1. ILWU- PMA Contract. The contract contains all aspects of the working relationship between longshore labor and their employers, the PMA. Pay, benefits, work rules, arbitration mechanism to resolve disputes as they arise. The contract expired June 30, 2014. With exception of a brief extension, the ILWU and PMA have been operating without a contract and thus any dispute resolution mechanism.  Negotiations have continued on and off, on the following issues (note these are “believed” issues as negotiations are tight-lipped except for the very slanted press releases coming from one of the parties):
    • Automation: Automation means fewer longshore jobs. To protect their jobs, ILWU has successfully limited ability of US west coast terminal operators to install automated cranes, readers and other equipment that are commonly used throughout the world. ILWU seeks to limit the introduction of automation, and protect jurisdiction.
    • Jurisdiction: To the extent automated machinery is introduced, ILWU wants to assure that ILWU members (as opposed to Machinists Union or International Brotherhood of Electrical Workers) have the work.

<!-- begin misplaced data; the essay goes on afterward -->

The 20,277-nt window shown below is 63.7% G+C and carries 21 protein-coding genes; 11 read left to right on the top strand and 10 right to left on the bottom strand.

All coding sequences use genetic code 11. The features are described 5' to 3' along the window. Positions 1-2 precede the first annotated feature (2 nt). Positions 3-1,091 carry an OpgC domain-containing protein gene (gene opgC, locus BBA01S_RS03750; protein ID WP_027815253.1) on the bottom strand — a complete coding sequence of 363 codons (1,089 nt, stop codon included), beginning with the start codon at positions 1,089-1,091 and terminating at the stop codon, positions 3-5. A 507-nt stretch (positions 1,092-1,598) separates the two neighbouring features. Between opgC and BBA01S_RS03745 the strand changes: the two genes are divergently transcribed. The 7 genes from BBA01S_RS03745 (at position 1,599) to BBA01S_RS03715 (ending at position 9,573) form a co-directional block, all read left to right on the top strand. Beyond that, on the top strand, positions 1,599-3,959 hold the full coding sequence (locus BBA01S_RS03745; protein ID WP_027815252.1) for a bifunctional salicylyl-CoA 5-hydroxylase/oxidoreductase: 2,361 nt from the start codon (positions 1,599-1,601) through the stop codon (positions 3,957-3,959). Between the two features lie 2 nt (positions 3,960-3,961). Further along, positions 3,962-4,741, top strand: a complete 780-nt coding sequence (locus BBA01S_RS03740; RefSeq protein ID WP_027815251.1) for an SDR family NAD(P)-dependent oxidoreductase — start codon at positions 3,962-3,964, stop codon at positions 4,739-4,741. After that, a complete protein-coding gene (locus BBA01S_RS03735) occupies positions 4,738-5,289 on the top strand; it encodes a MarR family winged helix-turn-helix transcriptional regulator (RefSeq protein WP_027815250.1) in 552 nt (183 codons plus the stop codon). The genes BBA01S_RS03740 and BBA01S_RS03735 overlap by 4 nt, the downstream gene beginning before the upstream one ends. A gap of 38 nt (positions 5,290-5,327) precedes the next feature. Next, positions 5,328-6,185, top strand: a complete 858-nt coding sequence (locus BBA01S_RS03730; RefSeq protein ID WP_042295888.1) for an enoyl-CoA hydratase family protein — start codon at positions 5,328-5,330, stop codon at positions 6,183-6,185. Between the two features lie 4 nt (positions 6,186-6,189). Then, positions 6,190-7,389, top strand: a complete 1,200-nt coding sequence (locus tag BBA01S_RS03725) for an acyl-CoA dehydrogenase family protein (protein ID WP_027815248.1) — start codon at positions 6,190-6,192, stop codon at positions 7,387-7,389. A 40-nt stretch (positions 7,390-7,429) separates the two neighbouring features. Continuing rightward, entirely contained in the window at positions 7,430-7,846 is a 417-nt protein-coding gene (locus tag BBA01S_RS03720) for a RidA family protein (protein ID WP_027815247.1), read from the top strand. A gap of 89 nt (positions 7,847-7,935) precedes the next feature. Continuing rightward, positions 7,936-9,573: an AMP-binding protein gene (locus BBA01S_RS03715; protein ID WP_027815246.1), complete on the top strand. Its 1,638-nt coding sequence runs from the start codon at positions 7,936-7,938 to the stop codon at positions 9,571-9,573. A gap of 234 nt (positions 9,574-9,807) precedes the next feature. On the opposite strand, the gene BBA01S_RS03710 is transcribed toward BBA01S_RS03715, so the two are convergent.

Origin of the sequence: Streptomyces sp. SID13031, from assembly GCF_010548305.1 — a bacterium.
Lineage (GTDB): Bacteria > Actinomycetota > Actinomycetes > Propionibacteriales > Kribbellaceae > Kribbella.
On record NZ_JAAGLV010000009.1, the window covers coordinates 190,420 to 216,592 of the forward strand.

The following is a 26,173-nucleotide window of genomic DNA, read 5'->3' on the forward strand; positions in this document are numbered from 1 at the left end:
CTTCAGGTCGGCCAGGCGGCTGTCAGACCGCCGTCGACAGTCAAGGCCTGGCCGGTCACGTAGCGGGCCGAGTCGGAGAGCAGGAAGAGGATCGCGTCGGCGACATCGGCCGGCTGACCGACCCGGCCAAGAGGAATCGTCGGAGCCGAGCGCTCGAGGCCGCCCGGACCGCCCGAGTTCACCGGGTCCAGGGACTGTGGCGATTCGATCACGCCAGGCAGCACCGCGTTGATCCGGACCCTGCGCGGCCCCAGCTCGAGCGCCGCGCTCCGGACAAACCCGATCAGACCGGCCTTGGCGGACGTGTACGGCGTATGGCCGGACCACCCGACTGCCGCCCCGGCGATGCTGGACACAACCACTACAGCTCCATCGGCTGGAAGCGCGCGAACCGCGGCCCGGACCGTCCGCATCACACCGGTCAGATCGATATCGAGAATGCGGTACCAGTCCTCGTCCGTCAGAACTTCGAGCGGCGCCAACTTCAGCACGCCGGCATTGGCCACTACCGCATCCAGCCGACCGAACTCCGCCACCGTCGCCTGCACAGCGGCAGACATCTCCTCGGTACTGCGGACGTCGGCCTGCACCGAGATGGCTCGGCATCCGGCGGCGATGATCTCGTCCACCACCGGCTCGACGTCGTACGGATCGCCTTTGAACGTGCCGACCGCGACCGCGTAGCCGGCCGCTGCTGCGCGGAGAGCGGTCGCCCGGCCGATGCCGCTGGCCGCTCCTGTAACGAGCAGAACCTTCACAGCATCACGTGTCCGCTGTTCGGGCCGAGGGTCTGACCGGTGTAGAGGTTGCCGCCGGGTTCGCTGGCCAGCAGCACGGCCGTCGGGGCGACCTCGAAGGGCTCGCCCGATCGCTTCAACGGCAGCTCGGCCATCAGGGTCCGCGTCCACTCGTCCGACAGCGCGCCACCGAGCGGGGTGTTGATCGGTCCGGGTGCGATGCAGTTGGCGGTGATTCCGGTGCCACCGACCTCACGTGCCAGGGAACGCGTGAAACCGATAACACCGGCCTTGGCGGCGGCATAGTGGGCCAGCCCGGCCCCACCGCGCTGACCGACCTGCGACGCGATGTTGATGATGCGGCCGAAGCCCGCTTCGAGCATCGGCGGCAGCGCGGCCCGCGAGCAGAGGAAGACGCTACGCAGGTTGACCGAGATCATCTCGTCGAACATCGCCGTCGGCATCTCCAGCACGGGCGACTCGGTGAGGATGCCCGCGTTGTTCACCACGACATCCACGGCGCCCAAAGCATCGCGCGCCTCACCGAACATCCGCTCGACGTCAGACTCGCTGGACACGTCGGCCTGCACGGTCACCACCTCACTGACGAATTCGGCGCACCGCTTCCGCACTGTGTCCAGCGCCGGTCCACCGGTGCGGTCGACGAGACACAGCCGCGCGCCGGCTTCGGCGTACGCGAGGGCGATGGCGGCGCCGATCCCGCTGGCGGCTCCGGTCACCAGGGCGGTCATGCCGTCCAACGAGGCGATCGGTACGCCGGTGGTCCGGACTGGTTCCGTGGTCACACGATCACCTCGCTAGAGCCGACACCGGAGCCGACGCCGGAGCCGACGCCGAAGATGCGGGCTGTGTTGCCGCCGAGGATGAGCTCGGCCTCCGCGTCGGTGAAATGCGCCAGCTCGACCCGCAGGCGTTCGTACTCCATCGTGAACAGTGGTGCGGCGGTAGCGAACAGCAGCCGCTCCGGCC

• Affordable Care Act (ObamaCare) imposes an excise tax on the “Cadillac” health care plans, to raise money to pay for health coverage for those who can’t afford it. As the ILWU health benefits are among the most generous in the world, they are subject to this excise tax. The ILWU members do not wish to pay the excise tax, as this would make their benefits no longer 100% free. PMA says the terminal operators cannot afford to pay the $150 million annual cumulative excise tax. While no public statement has been released by the PMA and ILWU, it appears that they have agreed to deal with this by “kicking the can down the road”: since the excise tax doesn’t kick in till 2018, they may agree to a 3 year contract, and leave this excise tax issue for the next contract negotiations.
    • The ILWU wants the right to unilaterally fire a local arbitrator. Local arbitrators are appointed jointly by the ILWU and PMA, with a local arbitrator serving in each of the major port ranges on the West Coast. When the coast wide contract is in force, and a dispute arises between the employer and the ILWU local, an arbitrator is called in to gather testimony and render a decision. In most instances, the local arbitrator can prevent what is often a minor disagreement from shutting down a marine terminal for an entire day, or longer. In the worst case scenario, as is occurring right now, the absence of the arbitration process can allow work slowdowns to continue endlessly. Does it make any sense to any of you that either party should be allowed to fire an arbitrator? Wouldn’t that give any party simply too much power? The right to fire the exact individual that is supposed to either rule in favor or against you? I would suggest that we would all be in agreement that this is simply too much power for any one side.